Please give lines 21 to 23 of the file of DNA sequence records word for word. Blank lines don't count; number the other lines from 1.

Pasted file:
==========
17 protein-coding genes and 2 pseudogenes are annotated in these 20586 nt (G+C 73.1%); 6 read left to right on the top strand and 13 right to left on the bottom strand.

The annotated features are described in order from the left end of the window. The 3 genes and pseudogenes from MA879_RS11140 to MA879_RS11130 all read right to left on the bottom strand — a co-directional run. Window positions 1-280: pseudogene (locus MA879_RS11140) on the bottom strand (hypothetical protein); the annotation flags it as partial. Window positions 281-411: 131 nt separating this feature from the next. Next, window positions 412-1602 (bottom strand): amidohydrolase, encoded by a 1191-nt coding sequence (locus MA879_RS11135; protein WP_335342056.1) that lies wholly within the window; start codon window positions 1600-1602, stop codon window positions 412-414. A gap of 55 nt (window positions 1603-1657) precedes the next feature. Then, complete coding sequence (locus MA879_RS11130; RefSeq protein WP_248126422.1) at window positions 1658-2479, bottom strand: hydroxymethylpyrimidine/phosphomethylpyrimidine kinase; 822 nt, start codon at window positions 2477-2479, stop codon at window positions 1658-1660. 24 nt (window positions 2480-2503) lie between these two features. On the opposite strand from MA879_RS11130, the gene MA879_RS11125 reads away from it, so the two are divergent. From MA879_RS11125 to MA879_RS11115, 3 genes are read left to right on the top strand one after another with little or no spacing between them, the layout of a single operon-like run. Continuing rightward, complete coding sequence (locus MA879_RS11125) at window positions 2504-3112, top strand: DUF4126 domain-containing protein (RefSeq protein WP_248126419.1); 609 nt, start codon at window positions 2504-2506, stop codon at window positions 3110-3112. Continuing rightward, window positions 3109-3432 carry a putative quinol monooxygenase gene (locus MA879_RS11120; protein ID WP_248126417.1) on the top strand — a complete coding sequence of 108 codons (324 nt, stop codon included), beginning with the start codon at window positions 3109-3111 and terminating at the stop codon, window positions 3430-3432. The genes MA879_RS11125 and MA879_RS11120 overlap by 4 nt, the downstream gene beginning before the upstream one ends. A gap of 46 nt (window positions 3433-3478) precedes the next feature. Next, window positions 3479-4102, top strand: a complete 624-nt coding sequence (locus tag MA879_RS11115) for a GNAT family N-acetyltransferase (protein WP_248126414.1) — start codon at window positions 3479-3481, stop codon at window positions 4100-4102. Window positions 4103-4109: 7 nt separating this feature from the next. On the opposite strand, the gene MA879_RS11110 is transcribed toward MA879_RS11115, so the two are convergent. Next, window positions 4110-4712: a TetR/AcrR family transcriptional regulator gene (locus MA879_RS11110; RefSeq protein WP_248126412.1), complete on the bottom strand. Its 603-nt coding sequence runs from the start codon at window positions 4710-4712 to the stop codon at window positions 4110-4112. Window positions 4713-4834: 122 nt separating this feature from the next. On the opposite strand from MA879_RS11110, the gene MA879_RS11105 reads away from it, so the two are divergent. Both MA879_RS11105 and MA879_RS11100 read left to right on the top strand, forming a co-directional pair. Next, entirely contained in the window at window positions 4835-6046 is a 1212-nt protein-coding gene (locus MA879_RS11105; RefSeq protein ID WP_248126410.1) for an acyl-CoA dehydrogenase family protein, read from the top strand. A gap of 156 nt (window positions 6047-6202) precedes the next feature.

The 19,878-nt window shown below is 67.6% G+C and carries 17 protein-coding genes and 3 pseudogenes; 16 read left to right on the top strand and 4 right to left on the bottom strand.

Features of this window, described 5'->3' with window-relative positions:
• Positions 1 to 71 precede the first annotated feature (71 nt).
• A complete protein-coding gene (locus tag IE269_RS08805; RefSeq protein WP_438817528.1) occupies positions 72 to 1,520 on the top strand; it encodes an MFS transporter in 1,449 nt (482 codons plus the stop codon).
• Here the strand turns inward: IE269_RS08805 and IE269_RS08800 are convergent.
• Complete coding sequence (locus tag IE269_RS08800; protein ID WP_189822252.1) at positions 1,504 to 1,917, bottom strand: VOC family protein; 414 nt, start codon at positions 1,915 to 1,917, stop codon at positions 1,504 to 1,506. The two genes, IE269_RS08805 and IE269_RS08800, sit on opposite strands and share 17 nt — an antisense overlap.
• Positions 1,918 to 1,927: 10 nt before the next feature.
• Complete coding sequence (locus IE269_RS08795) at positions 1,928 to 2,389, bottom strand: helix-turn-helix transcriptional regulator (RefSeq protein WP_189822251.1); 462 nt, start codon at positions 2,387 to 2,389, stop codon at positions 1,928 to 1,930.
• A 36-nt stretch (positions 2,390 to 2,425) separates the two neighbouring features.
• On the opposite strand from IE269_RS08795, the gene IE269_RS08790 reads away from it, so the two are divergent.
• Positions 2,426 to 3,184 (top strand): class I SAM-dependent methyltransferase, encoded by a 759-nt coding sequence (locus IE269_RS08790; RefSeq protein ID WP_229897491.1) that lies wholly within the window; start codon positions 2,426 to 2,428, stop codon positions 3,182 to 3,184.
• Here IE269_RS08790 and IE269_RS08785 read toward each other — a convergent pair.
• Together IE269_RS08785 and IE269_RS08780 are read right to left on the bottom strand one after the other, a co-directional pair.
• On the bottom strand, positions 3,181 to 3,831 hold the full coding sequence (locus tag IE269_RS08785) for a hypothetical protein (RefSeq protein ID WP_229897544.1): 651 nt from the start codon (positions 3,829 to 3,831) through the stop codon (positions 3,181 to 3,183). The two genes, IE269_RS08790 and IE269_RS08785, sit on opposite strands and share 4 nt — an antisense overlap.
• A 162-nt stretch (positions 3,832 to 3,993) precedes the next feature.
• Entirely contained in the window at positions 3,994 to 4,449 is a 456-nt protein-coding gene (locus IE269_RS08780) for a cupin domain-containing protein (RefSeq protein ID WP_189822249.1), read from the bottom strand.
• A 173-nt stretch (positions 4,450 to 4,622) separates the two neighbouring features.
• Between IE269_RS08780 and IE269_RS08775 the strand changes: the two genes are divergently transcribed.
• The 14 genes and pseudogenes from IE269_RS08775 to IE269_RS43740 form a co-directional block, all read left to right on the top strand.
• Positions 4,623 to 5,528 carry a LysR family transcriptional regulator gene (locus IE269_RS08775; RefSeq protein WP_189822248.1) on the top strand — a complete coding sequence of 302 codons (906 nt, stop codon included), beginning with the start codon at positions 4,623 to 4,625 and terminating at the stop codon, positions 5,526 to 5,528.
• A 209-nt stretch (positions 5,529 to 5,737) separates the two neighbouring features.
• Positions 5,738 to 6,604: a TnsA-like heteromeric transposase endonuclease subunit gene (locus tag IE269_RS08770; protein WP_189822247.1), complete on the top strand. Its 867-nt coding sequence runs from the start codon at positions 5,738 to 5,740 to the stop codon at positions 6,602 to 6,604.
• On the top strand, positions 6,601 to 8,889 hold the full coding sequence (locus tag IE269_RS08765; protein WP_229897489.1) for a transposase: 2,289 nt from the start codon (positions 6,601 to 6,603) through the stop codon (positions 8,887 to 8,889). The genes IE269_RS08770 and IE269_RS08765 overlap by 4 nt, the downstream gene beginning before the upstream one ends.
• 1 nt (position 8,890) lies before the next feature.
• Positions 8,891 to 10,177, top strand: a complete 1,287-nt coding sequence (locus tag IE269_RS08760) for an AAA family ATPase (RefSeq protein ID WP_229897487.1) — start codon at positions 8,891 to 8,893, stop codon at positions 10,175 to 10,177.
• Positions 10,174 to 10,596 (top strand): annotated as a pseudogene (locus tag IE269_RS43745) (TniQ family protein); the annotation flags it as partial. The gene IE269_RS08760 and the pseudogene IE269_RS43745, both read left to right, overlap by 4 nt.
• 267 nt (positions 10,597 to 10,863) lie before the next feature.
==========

• The 14 genes and pseudogenes from IE269_RS08775 to IE269_RS43740 form a co-directional block, all read left to right on the top strand.
• Positions 4,623 to 5,528 carry a LysR family transcriptional regulator gene (locus IE269_RS08775; RefSeq protein WP_189822248.1) on the top strand — a complete coding sequence of 302 codons (906 nt, stop codon included), beginning with the start codon at positions 4,623 to 4,625 and terminating at the stop codon, positions 5,526 to 5,528.
• A 209-nt stretch (positions 5,529 to 5,737) separates the two neighbouring features.